I visited Devil’s Den, the famous Florida swimming hole everyone’s talking about

The spot is Insta-famous for its underground location and bright blue water

Florida isn’t just Disney and the Everglades. Like anywhere else in the world, it also has its own hidden gems, although “hidden” might not be the appropriate word anymore.

A swimming hole called Devil’s Den, recently recognized by an Insider video (now with 21 million views), is known as one of Florida’s most beautiful natural wonders, and it doesn’t even include a beach, a cartoon mouse or a marshland.

With summer in full swing, I decided to see what Devil’s Den was all about. I had always known it as “that really cool underground place where people take Instagram photos.” As a student at the University of Florida, I had heard a lot about the springs surrounding the Gainesville area and I wanted to check it out. With friends celebrating the end of the summer semester half, we took it upon ourselves to put on our bathing suits, grab our scuba gear and hop in the car headed towards Williston.

Coming from Gainesville, it took 30 minutes to get to Devil’s Den. While some may say it has a certain charm, others might note the eeriness that comes with being in a small town with zero cell reception. Regardless of the surrounding area, Devil’s Den has its own allure, with the crystal blue waters and the mystery that lurks beneath it.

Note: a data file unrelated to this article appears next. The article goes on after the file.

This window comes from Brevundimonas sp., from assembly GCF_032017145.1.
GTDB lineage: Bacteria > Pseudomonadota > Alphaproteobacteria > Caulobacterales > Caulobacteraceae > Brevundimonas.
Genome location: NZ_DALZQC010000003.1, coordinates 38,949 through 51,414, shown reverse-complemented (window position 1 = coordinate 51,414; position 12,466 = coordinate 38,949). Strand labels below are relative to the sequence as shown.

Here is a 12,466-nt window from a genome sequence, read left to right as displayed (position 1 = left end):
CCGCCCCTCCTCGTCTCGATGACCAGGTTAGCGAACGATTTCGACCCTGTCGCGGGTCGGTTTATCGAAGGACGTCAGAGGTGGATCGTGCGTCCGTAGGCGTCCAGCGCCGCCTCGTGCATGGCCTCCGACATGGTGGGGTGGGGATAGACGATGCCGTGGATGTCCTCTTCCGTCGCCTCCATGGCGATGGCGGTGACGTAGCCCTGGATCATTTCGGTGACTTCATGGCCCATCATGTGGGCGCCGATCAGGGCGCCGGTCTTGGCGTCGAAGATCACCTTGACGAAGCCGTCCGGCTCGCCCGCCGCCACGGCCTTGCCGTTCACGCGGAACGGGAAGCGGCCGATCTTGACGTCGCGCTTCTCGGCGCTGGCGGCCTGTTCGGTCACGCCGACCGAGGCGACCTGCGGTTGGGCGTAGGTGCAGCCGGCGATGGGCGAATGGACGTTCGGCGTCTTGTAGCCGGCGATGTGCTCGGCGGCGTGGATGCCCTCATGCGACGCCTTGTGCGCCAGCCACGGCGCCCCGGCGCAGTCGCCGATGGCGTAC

Upon arriving, we walked into a small office building where we paid for admission and our snorkeling gear. Both were about $25, but if you bring your own, you could probably cut down on the cost.


Before diving in, we did have to sign a few waivers – understandable since we were about to go swimming in a sinkhole 60 feet underground. But here’s the thing: I can’t swim. I mean, I can doggy-paddle my way around, sure, but I can’t tread water. Although these waivers did make it a little scarier for me, I decided that my fear of missing out was greater than my fear of drowning. Based on my experience, I’m glad it worked out that way.


When we visited, there weren’t very many people there. My friends and I ended up meeting someone who had a personal connection to the swimming hole. He said he lived about a mile away in the 1940s, and before it had become privatized, Devil’s Den used to be his own swimming hole.

It was his go-to spot on hot summer days or after football practice. He spoke of all that Devil’s Den had gone through, whether it be changes in ownership or World War II. Although the spot is advertised as “prehistoric,” it never really occurred to us how long it has existed and how many generations before us swam there.


As expected, experiencing Devil’s Den in person was better than seeing it online. There’s something more exciting when you go down the wooden steps yourself, feeling the anticipation before getting in the water. Although experts boast the water is always a cool 72 degrees, “cool” is an understatement once you realize how cold the water actually is. Once in the den, I was able to see all the rock formations and just how blue the water was. I couldn’t swim too far out, but I was able to float on my stomach and see everything below me.


The den’s inconspicuous location makes it feel almost unreal, its natural beauty boasting what nature can do. Although Florida is best known for its more popular tourist attractions, there’s no doubting that Devil’s Den is worth a visit.